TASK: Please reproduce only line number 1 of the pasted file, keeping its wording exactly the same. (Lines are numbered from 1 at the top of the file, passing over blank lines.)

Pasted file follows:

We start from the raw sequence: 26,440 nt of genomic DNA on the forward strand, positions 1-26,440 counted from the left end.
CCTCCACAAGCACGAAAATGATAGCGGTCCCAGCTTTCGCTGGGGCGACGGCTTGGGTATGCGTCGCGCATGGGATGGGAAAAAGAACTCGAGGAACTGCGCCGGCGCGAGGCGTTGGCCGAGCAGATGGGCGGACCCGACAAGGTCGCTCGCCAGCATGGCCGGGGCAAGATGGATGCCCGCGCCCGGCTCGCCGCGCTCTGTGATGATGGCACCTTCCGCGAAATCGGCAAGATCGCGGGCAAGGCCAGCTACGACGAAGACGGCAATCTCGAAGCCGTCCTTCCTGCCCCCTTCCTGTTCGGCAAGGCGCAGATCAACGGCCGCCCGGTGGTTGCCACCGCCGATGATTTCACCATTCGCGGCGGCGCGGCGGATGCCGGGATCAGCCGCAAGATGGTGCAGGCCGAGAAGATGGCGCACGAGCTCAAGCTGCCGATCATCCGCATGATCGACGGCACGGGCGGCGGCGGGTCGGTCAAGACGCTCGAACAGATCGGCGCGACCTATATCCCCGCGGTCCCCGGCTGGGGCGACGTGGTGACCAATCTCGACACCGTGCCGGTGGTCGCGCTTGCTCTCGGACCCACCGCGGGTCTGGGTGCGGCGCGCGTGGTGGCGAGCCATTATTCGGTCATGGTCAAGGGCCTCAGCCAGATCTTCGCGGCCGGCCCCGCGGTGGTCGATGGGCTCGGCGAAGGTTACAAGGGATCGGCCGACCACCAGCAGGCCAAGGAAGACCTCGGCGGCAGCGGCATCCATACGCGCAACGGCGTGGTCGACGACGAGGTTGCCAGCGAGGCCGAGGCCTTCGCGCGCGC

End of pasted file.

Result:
We start from the raw sequence: 26,440 nt of genomic DNA on the forward strand, positions 1-26,440 counted from the left end.